The great Kiwi tribe is a tremendous mix of cultures, each bringing their own unique personality and character to the national blend. The settlers have brought us much of what we hold dear from Earl Grey to olive oil, sheep dogs to fish and chips, scones to war heroes.
In Here To Stay six well known Kiwis explore the idealism, sense of humour and 'can do' attitude their own pioneering people have brought to these shores. Was there a laugh, a song or a national obsession to be had from the Germans, Chinese, English, Scots, Dalmatians or the Irish?
Travelling the country in search of their own ethnic roots, comedian Ewen Gilmour, entertainer Jackie Clark, rugby legend Frano Botica, reporter/director Bernadine Lim, and actors Michael Hurst and Theresa Healey, take a revealing and entertaining look at what it means to be a Kiwi.
Comedian Michele A'Court says that the first time she visited Paris she felt immediately at home. While that may be wishful thinking, there is a very intriguing element to the French story in New Zealand - what if the French had settled here first? Michele sets out to find out how close they really came, and explores the influence of wars fought on both the rugby field and the battleground.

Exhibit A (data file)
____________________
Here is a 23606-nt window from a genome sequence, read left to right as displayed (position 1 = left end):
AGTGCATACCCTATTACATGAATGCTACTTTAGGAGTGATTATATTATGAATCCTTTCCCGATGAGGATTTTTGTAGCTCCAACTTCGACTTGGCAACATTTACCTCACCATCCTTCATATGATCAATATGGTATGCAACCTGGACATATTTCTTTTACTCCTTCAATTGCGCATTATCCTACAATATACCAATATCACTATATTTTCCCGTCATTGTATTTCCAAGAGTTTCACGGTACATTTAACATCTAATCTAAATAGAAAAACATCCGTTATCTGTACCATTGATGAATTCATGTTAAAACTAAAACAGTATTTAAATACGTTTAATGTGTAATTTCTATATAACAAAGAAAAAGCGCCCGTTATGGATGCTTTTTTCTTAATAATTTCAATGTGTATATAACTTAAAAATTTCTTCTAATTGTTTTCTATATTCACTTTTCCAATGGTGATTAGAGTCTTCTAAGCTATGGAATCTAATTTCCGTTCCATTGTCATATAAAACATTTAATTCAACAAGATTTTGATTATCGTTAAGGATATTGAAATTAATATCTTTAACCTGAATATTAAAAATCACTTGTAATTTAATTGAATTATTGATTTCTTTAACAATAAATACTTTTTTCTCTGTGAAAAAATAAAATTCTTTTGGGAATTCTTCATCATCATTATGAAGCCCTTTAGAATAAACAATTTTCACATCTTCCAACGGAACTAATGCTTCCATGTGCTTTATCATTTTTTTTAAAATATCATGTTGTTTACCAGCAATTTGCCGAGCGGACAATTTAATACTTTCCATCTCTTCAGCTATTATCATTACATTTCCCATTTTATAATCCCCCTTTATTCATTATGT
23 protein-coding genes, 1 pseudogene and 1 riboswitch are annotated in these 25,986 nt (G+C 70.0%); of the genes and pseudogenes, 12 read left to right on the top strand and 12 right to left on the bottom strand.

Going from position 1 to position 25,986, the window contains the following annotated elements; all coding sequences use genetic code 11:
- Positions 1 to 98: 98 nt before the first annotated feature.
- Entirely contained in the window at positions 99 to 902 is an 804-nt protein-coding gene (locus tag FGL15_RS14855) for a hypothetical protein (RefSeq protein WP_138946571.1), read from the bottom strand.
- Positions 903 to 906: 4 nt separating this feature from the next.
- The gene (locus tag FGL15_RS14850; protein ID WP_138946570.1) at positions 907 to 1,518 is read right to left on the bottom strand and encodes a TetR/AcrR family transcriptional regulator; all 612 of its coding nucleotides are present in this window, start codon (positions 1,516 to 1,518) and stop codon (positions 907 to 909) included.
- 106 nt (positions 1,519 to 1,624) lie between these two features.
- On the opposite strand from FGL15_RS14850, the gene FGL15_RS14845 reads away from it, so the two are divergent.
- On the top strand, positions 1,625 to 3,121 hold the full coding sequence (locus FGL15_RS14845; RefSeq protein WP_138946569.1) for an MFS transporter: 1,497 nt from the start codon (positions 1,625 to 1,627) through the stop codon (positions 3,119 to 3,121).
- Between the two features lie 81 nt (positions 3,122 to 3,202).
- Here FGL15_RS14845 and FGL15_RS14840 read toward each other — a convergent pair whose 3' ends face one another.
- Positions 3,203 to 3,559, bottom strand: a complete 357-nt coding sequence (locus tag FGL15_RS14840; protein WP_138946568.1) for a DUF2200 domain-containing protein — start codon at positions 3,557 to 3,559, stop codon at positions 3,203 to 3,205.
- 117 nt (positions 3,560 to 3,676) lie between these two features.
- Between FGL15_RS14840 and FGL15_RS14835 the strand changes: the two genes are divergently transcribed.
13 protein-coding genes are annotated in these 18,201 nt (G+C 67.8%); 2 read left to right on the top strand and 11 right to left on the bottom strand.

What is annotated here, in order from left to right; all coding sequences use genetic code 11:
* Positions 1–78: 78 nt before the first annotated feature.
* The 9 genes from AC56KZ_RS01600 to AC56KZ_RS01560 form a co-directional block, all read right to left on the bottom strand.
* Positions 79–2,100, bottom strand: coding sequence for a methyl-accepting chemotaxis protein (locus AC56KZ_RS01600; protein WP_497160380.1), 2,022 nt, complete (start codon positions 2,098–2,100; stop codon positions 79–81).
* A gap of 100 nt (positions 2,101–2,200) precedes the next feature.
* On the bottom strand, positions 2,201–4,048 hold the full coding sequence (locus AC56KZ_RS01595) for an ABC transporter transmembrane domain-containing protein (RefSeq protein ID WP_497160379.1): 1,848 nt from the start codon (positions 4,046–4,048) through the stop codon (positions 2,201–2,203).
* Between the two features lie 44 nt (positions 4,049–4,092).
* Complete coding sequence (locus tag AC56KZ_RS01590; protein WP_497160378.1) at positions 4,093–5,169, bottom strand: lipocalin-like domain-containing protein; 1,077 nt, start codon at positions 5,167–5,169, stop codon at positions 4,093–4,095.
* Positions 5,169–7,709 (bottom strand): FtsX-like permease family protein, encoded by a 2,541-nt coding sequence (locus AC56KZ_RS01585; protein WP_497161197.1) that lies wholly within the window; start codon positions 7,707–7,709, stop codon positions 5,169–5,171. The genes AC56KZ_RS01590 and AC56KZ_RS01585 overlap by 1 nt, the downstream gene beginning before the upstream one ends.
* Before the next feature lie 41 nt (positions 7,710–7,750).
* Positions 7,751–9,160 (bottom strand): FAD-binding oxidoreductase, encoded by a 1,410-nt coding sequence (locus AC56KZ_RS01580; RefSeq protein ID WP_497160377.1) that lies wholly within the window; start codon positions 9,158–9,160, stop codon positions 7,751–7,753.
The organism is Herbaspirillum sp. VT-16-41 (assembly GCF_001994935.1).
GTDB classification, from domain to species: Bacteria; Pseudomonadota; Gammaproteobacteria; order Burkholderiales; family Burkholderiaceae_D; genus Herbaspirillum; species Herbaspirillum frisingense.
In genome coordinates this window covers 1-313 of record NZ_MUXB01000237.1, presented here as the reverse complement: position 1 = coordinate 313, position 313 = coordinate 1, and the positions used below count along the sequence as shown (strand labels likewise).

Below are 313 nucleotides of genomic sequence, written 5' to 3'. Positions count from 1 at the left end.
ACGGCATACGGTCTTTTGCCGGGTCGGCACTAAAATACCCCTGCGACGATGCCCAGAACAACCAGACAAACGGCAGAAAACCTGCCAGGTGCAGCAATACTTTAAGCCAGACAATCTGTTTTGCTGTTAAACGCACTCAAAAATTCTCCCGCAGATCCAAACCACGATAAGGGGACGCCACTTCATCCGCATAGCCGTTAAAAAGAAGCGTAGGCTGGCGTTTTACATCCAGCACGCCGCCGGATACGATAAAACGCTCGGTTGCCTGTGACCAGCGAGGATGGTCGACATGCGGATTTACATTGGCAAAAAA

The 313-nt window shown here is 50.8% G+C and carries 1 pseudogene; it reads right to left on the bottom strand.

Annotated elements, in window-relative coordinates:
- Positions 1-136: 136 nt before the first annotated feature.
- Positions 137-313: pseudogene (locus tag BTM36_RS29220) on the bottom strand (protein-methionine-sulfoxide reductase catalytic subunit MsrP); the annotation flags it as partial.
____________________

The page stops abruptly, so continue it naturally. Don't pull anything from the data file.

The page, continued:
With Weste-Neapolitan lineage Paolo Rotondo learns he's pretty keen on fishing. For an actor. The life, vibrancy and passion that the Italian settlers brought to the 'end of the earth' inspire Paolo to hop on his Vespa and meet the extended familia. And he asks "what is spaghetti in a can?"
They say that the English are too polite to be honest, but the Butch are too honest to be polite. Bugman Ruud Kleinpaste proves the point. If the very name of the country comes from Holland, another 'Zeeland', what else does Kiwi culture owe to the Dutch?
Describing herself as a 'curried potato', actor Madeleine Sami casts aside the green cloth of her Irish side and goes in search of her Indian roots. Finding Mindian roti, Indo-Fijian curry and a rugby playing Guru, she also contemplates an arranged marriage...
Arriving from Niue at the age of four, film and T actor Shimpal Lelisi is typical of the Pacific Island migrants. Shimpal visits the first major Pacific Island settlement (and it's not in Auckland), talks about his own experiences of anti-tour protests and the famous Bob Marley concert, and pays his respects at the gravesite of one of the first Islanders to volunteer to fight in WWI.
It's hard to think of yourself as Danish when to the rest of the world you look Polynesian. But that is exactly the journey that singer and actor Stephanie Tauevihi embarked on. With a Danish lineage that leads back to one of the founding fathers of Norsewood, Stephanie takes a great green-pea mould out to the country to find the Scandinavian influence, and is disappointed by how much has been lost.